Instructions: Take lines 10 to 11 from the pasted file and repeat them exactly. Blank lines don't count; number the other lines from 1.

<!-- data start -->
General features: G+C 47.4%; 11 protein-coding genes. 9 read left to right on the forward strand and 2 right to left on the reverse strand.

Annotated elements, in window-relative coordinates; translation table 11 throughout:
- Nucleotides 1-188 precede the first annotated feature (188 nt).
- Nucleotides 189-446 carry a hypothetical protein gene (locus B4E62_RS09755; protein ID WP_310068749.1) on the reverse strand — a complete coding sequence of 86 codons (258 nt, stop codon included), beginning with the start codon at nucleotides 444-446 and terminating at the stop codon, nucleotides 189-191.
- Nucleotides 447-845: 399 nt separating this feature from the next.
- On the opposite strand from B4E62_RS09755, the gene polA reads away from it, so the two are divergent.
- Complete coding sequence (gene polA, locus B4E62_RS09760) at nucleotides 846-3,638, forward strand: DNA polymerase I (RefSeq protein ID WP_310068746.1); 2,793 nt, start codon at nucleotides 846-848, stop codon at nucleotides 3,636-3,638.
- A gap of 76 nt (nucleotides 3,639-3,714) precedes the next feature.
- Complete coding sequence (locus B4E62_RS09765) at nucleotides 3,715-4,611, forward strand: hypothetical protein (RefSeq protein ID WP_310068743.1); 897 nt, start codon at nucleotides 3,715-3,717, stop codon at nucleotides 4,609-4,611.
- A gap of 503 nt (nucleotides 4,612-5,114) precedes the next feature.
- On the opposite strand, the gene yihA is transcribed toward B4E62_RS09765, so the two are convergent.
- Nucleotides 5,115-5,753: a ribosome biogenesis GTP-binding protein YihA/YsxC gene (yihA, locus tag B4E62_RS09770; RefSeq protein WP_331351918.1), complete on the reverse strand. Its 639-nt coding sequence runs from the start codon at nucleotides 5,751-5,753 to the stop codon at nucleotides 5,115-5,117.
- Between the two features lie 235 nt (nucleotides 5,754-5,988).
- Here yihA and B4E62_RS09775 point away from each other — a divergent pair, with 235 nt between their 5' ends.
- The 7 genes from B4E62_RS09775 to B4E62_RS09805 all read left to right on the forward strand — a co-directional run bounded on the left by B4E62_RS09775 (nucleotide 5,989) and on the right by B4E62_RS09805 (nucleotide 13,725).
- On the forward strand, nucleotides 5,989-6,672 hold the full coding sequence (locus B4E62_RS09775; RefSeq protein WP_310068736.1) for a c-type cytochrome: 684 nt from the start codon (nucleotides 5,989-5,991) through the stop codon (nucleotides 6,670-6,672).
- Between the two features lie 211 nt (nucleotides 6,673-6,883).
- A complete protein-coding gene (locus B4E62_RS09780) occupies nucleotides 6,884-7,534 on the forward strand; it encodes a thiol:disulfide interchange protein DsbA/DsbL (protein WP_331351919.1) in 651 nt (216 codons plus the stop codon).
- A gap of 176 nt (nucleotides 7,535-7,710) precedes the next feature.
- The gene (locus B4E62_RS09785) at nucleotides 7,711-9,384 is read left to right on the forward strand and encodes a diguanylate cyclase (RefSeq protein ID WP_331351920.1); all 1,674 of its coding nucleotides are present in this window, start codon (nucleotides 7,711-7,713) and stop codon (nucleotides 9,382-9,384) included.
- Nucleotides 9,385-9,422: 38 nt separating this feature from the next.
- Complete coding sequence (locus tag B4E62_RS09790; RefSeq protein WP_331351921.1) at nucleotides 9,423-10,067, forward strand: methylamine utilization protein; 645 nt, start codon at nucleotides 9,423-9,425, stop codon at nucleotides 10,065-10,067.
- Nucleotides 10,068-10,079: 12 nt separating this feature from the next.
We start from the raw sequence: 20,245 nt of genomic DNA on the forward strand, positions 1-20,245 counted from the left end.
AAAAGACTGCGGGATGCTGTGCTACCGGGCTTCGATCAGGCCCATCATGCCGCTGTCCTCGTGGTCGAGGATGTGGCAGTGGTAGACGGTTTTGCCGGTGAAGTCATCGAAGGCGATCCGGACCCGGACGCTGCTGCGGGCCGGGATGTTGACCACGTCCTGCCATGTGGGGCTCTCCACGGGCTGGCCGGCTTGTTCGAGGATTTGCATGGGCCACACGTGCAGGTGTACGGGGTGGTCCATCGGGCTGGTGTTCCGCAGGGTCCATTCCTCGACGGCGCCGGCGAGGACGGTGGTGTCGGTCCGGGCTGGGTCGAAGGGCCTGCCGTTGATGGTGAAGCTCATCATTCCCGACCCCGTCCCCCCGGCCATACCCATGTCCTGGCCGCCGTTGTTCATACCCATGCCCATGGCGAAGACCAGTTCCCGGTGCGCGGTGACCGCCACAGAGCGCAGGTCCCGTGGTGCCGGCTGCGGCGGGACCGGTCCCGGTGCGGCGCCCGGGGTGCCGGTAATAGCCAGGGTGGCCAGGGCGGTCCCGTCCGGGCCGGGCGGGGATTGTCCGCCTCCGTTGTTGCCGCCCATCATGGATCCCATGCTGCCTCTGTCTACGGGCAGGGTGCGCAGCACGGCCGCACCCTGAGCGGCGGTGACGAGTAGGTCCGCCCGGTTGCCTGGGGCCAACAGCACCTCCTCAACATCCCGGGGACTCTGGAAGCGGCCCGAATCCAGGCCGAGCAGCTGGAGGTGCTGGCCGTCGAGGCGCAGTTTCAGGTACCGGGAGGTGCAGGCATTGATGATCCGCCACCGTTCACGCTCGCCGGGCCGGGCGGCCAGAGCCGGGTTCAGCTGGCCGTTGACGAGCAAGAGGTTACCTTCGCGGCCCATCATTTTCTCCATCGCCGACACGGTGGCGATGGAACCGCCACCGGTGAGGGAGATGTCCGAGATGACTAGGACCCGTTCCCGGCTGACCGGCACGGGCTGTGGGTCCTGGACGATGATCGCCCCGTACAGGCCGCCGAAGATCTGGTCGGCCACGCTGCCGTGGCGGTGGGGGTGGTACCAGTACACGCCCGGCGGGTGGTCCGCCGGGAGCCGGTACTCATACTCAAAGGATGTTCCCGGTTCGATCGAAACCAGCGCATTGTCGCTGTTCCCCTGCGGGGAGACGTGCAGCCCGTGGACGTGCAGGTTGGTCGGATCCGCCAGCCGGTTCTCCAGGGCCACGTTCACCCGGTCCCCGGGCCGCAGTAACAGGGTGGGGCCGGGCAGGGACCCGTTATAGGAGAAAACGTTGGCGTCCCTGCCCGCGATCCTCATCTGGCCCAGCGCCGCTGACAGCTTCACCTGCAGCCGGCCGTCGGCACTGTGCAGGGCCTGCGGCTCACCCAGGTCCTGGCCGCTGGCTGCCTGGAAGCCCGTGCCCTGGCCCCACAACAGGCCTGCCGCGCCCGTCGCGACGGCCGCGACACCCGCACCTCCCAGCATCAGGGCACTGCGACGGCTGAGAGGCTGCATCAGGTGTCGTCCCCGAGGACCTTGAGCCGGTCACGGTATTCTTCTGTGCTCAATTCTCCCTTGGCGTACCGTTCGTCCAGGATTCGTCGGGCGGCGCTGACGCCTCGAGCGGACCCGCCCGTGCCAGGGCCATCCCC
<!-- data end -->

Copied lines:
- A gap of 503 nt (nucleotides 4,612-5,114) precedes the next feature.
- On the opposite strand, the gene yihA is transcribed toward B4E62_RS09765, so the two are convergent.